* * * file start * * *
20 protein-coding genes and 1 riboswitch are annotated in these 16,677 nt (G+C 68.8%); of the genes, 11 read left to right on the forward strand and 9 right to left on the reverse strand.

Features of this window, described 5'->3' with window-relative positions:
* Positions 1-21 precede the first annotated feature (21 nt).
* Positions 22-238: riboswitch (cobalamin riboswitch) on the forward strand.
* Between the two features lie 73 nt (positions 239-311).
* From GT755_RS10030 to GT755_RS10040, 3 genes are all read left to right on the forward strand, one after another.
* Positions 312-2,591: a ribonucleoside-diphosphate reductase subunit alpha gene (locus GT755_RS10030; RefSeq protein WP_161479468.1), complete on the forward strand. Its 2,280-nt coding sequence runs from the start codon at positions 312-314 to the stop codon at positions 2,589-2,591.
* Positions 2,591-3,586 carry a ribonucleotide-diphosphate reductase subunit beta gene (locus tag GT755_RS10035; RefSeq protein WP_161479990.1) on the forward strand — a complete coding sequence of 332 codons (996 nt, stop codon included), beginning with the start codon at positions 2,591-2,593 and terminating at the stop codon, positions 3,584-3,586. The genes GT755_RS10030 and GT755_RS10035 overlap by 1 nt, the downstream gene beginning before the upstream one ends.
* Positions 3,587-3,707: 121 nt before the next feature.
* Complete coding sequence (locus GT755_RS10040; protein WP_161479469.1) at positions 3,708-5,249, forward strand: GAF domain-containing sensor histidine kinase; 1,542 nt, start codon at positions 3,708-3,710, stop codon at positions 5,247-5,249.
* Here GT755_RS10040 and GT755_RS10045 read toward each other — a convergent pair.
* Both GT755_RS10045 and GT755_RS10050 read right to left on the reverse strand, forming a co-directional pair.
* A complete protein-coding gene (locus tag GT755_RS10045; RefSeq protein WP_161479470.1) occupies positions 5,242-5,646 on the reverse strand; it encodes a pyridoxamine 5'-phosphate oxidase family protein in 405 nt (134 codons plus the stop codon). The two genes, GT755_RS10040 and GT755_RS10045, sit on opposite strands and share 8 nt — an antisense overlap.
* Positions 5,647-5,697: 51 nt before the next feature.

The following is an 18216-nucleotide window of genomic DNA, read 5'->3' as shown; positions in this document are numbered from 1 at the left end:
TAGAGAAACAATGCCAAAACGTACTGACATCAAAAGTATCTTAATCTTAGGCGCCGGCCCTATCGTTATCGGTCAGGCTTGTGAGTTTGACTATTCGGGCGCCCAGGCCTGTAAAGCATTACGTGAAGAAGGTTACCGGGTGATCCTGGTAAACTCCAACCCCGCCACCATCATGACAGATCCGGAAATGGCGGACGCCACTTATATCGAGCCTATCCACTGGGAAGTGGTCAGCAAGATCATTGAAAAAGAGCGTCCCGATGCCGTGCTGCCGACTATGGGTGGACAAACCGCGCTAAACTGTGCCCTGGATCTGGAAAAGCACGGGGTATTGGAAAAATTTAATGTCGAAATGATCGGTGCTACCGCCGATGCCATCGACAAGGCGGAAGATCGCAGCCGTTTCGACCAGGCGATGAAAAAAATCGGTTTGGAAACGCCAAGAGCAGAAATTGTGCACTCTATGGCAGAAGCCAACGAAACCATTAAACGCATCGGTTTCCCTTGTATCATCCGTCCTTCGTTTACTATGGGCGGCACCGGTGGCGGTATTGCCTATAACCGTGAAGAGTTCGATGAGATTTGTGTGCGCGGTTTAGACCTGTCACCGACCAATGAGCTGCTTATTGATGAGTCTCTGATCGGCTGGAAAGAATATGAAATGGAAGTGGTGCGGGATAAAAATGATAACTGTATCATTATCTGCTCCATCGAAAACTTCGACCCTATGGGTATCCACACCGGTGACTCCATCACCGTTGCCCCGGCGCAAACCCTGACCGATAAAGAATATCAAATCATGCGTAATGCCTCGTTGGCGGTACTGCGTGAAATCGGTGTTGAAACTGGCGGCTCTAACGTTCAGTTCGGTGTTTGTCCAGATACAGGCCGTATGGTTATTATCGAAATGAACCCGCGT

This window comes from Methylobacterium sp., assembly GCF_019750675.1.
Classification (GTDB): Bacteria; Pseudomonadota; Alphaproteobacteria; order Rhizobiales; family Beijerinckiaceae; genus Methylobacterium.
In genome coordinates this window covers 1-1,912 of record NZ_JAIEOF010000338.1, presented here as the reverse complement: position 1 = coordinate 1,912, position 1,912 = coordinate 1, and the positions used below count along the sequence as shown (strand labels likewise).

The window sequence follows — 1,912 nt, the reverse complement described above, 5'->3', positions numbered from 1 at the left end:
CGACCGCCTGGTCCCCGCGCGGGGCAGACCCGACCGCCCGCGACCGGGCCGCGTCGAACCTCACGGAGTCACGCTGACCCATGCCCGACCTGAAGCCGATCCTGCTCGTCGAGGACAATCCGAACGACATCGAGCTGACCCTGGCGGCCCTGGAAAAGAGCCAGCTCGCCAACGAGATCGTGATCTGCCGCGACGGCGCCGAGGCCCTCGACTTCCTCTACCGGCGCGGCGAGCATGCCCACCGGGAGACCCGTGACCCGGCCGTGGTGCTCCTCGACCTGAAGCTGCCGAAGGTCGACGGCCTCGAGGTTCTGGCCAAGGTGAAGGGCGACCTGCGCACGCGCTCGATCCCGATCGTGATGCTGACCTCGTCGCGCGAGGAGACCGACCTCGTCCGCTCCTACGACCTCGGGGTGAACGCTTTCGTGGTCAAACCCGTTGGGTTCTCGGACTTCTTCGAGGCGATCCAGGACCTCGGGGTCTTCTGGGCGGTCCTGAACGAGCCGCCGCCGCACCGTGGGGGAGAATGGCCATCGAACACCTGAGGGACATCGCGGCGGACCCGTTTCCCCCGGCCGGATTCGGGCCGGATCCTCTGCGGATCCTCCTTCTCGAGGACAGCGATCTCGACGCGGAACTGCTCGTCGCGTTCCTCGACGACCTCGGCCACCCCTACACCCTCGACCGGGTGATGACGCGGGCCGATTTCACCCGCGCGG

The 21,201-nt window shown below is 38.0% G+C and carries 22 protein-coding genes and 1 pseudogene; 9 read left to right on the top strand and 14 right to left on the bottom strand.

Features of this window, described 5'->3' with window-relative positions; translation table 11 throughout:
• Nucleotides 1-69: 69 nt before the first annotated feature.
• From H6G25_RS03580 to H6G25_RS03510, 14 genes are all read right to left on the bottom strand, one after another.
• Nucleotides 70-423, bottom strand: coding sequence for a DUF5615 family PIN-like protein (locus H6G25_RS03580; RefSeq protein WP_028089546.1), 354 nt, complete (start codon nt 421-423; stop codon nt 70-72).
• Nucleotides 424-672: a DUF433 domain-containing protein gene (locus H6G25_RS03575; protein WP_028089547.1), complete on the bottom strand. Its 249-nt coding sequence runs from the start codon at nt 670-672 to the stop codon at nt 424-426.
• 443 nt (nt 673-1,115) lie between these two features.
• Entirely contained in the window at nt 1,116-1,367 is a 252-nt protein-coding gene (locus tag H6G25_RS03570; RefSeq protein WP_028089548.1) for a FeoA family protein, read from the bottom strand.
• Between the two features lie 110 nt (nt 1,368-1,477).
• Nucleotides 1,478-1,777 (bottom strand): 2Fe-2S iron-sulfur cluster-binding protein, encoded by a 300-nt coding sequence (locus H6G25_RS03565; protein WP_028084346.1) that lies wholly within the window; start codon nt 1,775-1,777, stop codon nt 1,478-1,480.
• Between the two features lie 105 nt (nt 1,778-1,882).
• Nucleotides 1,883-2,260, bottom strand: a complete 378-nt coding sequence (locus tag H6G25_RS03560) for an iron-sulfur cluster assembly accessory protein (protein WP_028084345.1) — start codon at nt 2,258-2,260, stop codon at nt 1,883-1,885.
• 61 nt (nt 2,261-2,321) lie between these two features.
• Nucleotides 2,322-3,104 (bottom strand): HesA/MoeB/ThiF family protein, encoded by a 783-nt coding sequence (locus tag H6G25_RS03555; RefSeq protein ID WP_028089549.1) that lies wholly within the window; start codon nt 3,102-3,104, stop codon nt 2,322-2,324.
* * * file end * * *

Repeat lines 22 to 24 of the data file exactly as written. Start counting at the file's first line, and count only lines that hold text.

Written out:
The 21,201-nt window shown below is 38.0% G+C and carries 22 protein-coding genes and 1 pseudogene; 9 read left to right on the top strand and 14 right to left on the bottom strand.

Features of this window, described 5'->3' with window-relative positions; translation table 11 throughout:
• Nucleotides 1-69: 69 nt before the first annotated feature.